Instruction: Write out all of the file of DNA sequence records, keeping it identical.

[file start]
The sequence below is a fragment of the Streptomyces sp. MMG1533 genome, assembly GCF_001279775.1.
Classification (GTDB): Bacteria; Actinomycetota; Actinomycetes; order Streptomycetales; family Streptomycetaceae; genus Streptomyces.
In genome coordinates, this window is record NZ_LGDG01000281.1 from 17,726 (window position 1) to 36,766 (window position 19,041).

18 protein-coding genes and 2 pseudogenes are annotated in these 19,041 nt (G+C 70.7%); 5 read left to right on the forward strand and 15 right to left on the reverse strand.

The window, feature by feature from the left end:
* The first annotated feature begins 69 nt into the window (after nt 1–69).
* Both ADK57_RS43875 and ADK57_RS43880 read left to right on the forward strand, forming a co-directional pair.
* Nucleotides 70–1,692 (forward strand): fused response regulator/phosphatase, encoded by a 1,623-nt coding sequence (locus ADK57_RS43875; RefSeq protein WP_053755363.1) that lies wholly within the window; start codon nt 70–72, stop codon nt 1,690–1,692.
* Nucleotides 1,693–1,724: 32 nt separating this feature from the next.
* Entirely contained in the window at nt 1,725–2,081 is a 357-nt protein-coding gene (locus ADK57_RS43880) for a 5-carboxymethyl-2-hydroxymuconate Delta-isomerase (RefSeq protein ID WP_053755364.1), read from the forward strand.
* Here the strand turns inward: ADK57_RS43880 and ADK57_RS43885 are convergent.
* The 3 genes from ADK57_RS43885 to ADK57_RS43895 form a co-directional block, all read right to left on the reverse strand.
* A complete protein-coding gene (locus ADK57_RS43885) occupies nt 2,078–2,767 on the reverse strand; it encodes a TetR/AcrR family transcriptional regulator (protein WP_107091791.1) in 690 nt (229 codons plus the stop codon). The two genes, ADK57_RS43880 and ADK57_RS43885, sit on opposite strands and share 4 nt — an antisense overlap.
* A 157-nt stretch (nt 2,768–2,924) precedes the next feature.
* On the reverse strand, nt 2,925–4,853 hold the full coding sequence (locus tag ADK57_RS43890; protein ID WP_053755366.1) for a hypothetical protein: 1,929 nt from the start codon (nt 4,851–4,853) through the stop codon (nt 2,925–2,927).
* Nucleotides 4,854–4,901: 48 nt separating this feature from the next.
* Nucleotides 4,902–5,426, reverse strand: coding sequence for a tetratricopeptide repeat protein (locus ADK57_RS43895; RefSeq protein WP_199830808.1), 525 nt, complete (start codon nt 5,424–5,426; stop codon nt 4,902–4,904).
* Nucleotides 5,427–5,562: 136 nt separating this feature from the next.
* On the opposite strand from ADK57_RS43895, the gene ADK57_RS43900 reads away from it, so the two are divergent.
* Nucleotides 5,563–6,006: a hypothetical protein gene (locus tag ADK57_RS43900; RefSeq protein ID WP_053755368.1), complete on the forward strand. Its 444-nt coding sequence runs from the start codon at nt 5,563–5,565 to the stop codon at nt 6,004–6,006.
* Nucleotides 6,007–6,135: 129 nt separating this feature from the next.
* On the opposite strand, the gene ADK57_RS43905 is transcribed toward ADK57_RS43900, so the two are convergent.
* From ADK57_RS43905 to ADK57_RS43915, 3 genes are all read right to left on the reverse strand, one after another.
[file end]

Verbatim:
The sequence below is a fragment of the Streptomyces sp. MMG1533 genome, assembly GCF_001279775.1.
Classification (GTDB): Bacteria; Actinomycetota; Actinomycetes; order Streptomycetales; family Streptomycetaceae; genus Streptomyces.
In genome coordinates, this window is record NZ_LGDG01000281.1 from 17,726 (window position 1) to 36,766 (window position 19,041).

18 protein-coding genes and 2 pseudogenes are annotated in these 19,041 nt (G+C 70.7%); 5 read left to right on the forward strand and 15 right to left on the reverse strand.

The window, feature by feature from the left end:
* The first annotated feature begins 69 nt into the window (after nt 1–69).
* Both ADK57_RS43875 and ADK57_RS43880 read left to right on the forward strand, forming a co-directional pair.
* Nucleotides 70–1,692 (forward strand): fused response regulator/phosphatase, encoded by a 1,623-nt coding sequence (locus ADK57_RS43875; RefSeq protein WP_053755363.1) that lies wholly within the window; start codon nt 70–72, stop codon nt 1,690–1,692.
* Nucleotides 1,693–1,724: 32 nt separating this feature from the next.
* Entirely contained in the window at nt 1,725–2,081 is a 357-nt protein-coding gene (locus ADK57_RS43880) for a 5-carboxymethyl-2-hydroxymuconate Delta-isomerase (RefSeq protein ID WP_053755364.1), read from the forward strand.
* Here the strand turns inward: ADK57_RS43880 and ADK57_RS43885 are convergent.
* The 3 genes from ADK57_RS43885 to ADK57_RS43895 form a co-directional block, all read right to left on the reverse strand.
* A complete protein-coding gene (locus ADK57_RS43885) occupies nt 2,078–2,767 on the reverse strand; it encodes a TetR/AcrR family transcriptional regulator (protein WP_107091791.1) in 690 nt (229 codons plus the stop codon). The two genes, ADK57_RS43880 and ADK57_RS43885, sit on opposite strands and share 4 nt — an antisense overlap.
* A 157-nt stretch (nt 2,768–2,924) precedes the next feature.
* On the reverse strand, nt 2,925–4,853 hold the full coding sequence (locus tag ADK57_RS43890; protein ID WP_053755366.1) for a hypothetical protein: 1,929 nt from the start codon (nt 4,851–4,853) through the stop codon (nt 2,925–2,927).
* Nucleotides 4,854–4,901: 48 nt separating this feature from the next.
* Nucleotides 4,902–5,426, reverse strand: coding sequence for a tetratricopeptide repeat protein (locus ADK57_RS43895; RefSeq protein WP_199830808.1), 525 nt, complete (start codon nt 5,424–5,426; stop codon nt 4,902–4,904).
* Nucleotides 5,427–5,562: 136 nt separating this feature from the next.
* On the opposite strand from ADK57_RS43895, the gene ADK57_RS43900 reads away from it, so the two are divergent.
* Nucleotides 5,563–6,006: a hypothetical protein gene (locus tag ADK57_RS43900; RefSeq protein ID WP_053755368.1), complete on the forward strand. Its 444-nt coding sequence runs from the start codon at nt 5,563–5,565 to the stop codon at nt 6,004–6,006.
* Nucleotides 6,007–6,135: 129 nt separating this feature from the next.
* On the opposite strand, the gene ADK57_RS43905 is transcribed toward ADK57_RS43900, so the two are convergent.
* From ADK57_RS43905 to ADK57_RS43915, 3 genes are all read right to left on the reverse strand, one after another.